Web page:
Contemplation is the stage where you start to experience and recognize some of the negative effects porn has on your life. Sometimes it’s the amount of time you spend watching it or how distracted you feel when you aren’t. Perhaps it started affecting your sex life. Maybe you notice that you can’t have sex without watching porn first, or you fantasize about scenes during intercourse.
The contemplation stage is when you begin thinking this might be a real problem. The cons start to outweigh the pros. You start thinking about making some changes. You might consider trying to masturbate or watch porn in moderation. For example, instead of jerking off every day, you might cut it back to once a week.
Once you try cutting back, though, is when you realize how trapped you are. You may be able to stay off of it for a few days or weeks or months, but you inevitably find yourself back where you started. Maybe you find yourself in an even worse situation than before. So you’re back to the idea that it might be time to do something about this problem.
Once you’re ready to commit to making some changes, you’ve reached the planning stage. It doesn’t mean you’ve fully committed yet but you’re starting to look for solutions. You’re searching online for resources, watching videos, listening to podcasts, and reading blog posts like this one.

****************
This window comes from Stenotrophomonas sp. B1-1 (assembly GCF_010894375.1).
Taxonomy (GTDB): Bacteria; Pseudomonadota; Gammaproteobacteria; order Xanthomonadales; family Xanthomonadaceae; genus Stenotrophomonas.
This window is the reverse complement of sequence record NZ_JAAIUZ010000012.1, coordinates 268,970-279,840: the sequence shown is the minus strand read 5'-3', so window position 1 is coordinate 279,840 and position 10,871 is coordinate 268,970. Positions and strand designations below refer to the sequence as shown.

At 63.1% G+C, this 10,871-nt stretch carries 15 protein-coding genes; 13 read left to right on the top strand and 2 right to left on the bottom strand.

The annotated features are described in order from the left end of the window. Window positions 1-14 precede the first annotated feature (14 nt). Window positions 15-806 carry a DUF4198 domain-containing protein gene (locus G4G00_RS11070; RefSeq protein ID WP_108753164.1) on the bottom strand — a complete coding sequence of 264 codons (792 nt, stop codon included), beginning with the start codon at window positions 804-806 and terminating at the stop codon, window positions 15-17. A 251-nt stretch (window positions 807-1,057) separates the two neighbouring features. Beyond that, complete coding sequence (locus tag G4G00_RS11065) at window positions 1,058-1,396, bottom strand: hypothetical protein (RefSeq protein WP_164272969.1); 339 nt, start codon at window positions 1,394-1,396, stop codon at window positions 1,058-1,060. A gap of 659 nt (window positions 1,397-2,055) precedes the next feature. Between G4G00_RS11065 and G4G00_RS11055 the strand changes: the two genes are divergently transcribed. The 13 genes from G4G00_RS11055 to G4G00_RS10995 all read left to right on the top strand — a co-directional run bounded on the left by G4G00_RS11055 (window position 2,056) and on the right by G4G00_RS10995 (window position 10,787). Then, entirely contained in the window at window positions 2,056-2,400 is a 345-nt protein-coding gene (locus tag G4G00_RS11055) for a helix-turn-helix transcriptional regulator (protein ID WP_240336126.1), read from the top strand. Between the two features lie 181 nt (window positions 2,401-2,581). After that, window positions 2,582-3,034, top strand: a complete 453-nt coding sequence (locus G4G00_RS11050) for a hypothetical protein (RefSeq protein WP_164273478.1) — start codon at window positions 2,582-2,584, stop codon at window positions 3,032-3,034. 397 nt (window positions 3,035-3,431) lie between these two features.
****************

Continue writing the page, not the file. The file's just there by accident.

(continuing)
But the planning stage is the stage where the distinction between two types of men becomes clear: Type A and Type B. I’ve talked about the differences between Type A and Type B men before. One type will move through the planning phase and into the next phase. One will get stuck in the planning phase and spin his wheels endlessly.
Type B men are ready to make changes. They do a ton of research but aren’t ready to do anything about it. These men consume tons of content online but never implement it in their lives. They might even reach out and email us about their problem, but they never follow through on their request.